When one thinks of mountains in the UK, generally, the peaks that seem to most readily come to mind are Ben Nevis and Snowdon. Snowdon in particular is pilloried by some for its immense accessibility. Indeed some of the routes and walks on the mountains were designed with accessibility alone in mind. The Miner’s track for example, created to serve the copper mines that once existed, is ostensibly a road and is even paved in parts. Slightly to the North of the summit is the Snowdon mountain railway, which is exactly that – a railway up the mountain.
However, as with all mountains, there are many routes and trails on Snowdon, and for the more active hiker it can be an incredible day out. Perhaps most famous of all of the mountains’ alternative routes is the Snodown Horseshoe, and within that the ridge: Crib Goch.
The general route on the Snowdon horseshoe is to start at the Pen Y Pass car park and hikers will start on the Pyg Track before taking a right fork and beginning the ascent to Crib Goch. Many walkers do not notice the fork in the Pyg track and end up heading to Crib Goch. If you do not intend on climbing the ridge but suddenly find your trail become a lot more vertical: you’ve gone the wrong way.
Crib Goch is a thin, rocky, knife-edged ridge that snakes a path above the Pyg track. The main route on the ridge is classed as a grade 1 scramble and is fairly exposed with significant vertical drops on its north face and slightly more forgiving drops on its south. While the main route is not particularly technical, it can definitely test the nerves (significant drops do tend to look steeper from atop a thin ridge) and the inevitable Welsh wind can create a few hair raising moments. The combination of dizzying heights and cold air that causes your bones to rattle can certainly be mentally challenging.
However, as you walk / clamber / butt-scoot along the ridge, you are rewarded with some incredible views of the surrounding ranges and of Snowdon itself.
If you have a head for heights, are a confident hiker and have done some scrambling, Crib Goch is a must.
It should be noted that Crib Goch is very well known,is marketed by word of mouth quite heavily, and many chose the ridge as their first serious scramble. However, the weather can turn quickly, the route can get busy and the combination of feeling both pressured and nervous can lead to accidents. Sadly while we were on the range two air ambulances were called to air-lift off a hiker that had fallen just west of Crib Goch – while not hugely technical, caution should always be maintained.
Immediately after the ridge, there is another scramble that leads up to Garnedd Ugain, or Crib y Ddysgl, the second highest peak in wales. As with Crib Goch it is possible to pick a route to make it as challenging as you want. As you head up to Garnedd Ugain, the views over the Glyders and Llanberis open up beautifully. With the number of ranges in the area, it really does feel very isolated and as though you are min the middle of nowhere. Pausing for a moment and soaking in the rolling hills stretching out far beyond the horizon is one of the best reasons to hike. For a brief moment, breathing in the fresh, cool, mountain air it is possible to disconnect from all worldly trials.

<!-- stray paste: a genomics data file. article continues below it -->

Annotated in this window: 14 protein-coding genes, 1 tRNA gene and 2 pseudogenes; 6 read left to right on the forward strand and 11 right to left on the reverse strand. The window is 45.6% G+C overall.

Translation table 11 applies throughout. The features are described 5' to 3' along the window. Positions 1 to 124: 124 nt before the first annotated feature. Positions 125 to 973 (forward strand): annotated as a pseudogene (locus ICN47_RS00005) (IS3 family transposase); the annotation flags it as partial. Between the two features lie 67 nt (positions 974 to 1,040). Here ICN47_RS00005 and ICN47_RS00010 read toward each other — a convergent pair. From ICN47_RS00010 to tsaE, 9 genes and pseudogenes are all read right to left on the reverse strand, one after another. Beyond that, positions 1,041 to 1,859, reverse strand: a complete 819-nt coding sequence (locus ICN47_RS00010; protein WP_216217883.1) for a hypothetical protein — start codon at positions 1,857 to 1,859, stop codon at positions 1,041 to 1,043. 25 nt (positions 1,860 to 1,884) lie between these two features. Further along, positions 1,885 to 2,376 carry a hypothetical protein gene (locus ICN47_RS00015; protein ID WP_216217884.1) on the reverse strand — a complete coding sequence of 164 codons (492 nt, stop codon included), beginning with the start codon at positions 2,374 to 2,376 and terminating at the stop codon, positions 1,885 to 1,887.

The route then descends from Garnedd Ugain towards Yr Wyddfa, the Snowdon Massif’s highest point, It is at this point that on busy days, the crowds will suddenly emerge once more. From Garnedd Ugain it is possible to see the Pyg Track and the Llanberis path both dotted with walkers making their way up the mountain and the mountain railway ferrying up more. This visit, the summit was incredibly busy with people queuing to take a photo. My friend and I gave it a miss and instead walked down the scree slope parallel to the Watkin path and that leads to Y Lliwedd. This ridge walk again contains some lovely scrambles and some wonderful views. There are some quite vertical ascents and given it comes towards the end of the horseshoe can be a bit tasking.
From Y Lliwedd the route descends towards Llyn Llydaw, the mountain lake, before joining the miners track which at the tail end of a full day’s hiking and scrambling is actually quite a welcome feeling.
While I have visited Snowdon a number of times and still find it beautiful, this most recent trip left a bit of a bitter taste in my mouth. The crowds at the summit were much bigger than I have ever seen. I do believe in accessibility and am glad that people who appreciate the mountains and nature can share and admire their beauty. However, my sense while walking through the crowds were that there were a lot who didn’t. Fighting my way through cigarette smoke or watching people throw rubbish on the floor left a very bitter taste in my mouth. While I enjoyed the day out immensely and always enjoy Crib Goch, I couldn’t reconcile the experience I was having there with the experiences that others seemed to be having at the more commercial side of the mountain. Although it pains me, it was probably my last visit to Snowdon and definitely my last visit to Yr Wyddfa.